New Sony CEO to confront scale of turnaround task as loss looms
TOKYO - The incoming chief of Japan's Sony Corp will face the enormity of his task to turn around the electronics icon on Thursday when the firm is likely to forecast a fourth straight annual loss as it loses ground to rivals Apple and Samsung.
Kazuo Hirai, the Sony veteran who revived its PlayStation gaming business, was named on Wednesday as the company's new chief executive. He will replace Howard Stringer on April 1.
Sony shares were down 0.4 percent on Thursday in a market that was up 0.7 percent, with investors awaiting the company's earnings due around 0600 GMT.
Sony is expected to have barely broken even at an operating level for its normally lucrative October-December quarter, as it heads for a net loss of 132.8 billion yen ($1.7 billion) for the full year to March, Thomson Reuters I/B/E/S data shows.
There is unlikely to be a honeymoon period for Hirai, who is under immediate pressure to sort out Sony's ailing TV business after it fell behind South Korean rivals such as Samsung Electronics in a market where prices are tumbling.
The TV business is expected to make a loss for its eighth straight year in 2011/12.
Above all, Hirai will be leading a drive at Sony, whose products range from PlayStation games consoles to "The Smurfs" movie, to recapture the innovative flair that made it king of global consumer electronics three decades ago.
In the 1980s, Sony dreamt up the Walkman personal music-player and then in the 1990s the hugely successful PlayStation, but it has since ceded ground to Apple Inc and Samsung as consumers snap up their iPhones, iPods and Galaxy gadgets.
There are some doubts that 51-year-old Hirai - tall, urbane and a fluent English speaker - can rekindle innovation at Sony.
"The biggest issue is top management ... There needs to be a vision for the products, for innovation," said a former Sony executive who felt that a new management mindset was needed.
He told Reuters he believed Sony would ultimately shut the TV business unless it came up with fresh ideas to revive it. "There is still a chance in home electronics, but I imagine the day may come when they will pull the plug on TVs," he said.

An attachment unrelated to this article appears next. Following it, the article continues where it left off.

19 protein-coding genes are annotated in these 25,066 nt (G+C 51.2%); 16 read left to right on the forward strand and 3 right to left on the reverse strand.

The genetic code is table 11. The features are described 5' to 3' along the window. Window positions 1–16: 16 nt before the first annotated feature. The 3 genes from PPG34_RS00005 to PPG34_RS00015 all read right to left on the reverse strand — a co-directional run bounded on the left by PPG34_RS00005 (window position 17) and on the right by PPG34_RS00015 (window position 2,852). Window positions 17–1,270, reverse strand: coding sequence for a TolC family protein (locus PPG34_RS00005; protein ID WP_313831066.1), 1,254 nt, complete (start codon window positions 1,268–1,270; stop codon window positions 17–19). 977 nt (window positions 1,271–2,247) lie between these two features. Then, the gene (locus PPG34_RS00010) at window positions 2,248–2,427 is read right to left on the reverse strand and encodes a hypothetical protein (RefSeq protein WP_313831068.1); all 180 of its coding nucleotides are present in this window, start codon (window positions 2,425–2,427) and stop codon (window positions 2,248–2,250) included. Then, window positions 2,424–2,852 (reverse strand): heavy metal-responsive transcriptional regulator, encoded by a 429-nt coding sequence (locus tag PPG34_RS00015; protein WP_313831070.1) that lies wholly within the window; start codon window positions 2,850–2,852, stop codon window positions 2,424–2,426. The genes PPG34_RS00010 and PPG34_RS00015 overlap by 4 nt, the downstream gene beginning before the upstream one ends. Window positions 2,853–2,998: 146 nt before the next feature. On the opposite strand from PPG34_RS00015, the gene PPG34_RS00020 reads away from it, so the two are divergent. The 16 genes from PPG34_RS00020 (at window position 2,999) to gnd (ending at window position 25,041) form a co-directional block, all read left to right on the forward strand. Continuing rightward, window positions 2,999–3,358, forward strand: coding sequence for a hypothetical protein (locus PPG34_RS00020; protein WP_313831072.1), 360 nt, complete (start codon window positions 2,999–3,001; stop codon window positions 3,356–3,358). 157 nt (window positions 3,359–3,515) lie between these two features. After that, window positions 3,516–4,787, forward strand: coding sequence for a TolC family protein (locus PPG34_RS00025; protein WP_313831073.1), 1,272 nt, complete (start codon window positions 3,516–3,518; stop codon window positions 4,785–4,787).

Hirai, who made his name hauling the wayward PlayStation division back into the black two years ago, sketched out his priorities in a statement on Wednesday night.
"The path we must take is clear," he said. "To drive the growth of our core electronics businesses - primarily digital imaging, smart mobile and games; to turn around the television business; and to accelerate the innovation that enables us to create new business domains."
Hirai's predecessor, Welsh-born Stringer, a former journalist who ran U.S. broadcaster CBS, had been brought in as a rare foreign CEO in Japan to shake things up, but many analysts see his major achievement as cost-cutting.
Stringer sold off TV factories in Spain, Slovakia and Mexico and outsourced more than half of its production to other companies, including Hon Hai Precision Industry, the contract electronics maker whose key customer is Apple.
Recently, Sony exited an LCD panel joint venture with Samsung, enabling it to obtain screens for its TVs more cheaply. It also agreed to buy out Ericsson's half of their smartphone venture for $1.5 billion to shore up its position in a market where Apple and Samsung have become leaders.
Sony's shares have lost nearly two-thirds of their value since Stringer, who turns 70 this month, took the helm as CEO and chairman in 2005.
Hirai was effectively anointed as Stringer's successor last March when he was promoted to head Sony's consumer products and services businesses, which produce the bulk of Sony's $85 billion in annual sales.
"They've been grooming him for a while," said Dan Ernst, Hudson Square analyst. "I think he will carry on the plan for Sony - as difficult as it is."
That plan means turning around a business that many believe has lost its innovative edge.
A chief concept in the strategy hinges on merging Sony's robust roster of entertainment properties - including singers Kelly Clarkson and Michael Jackson, and the "Spider-Man" and "Men in Black" film franchises - with its Vaio, Bravia and other electronics brands, in an effort to boost sales.
The last year has been brutal for many Japanese companies, hit by a strong yen that hurt exports, and two natural disasters - the March earthquake in Japan and record floods in Thailand.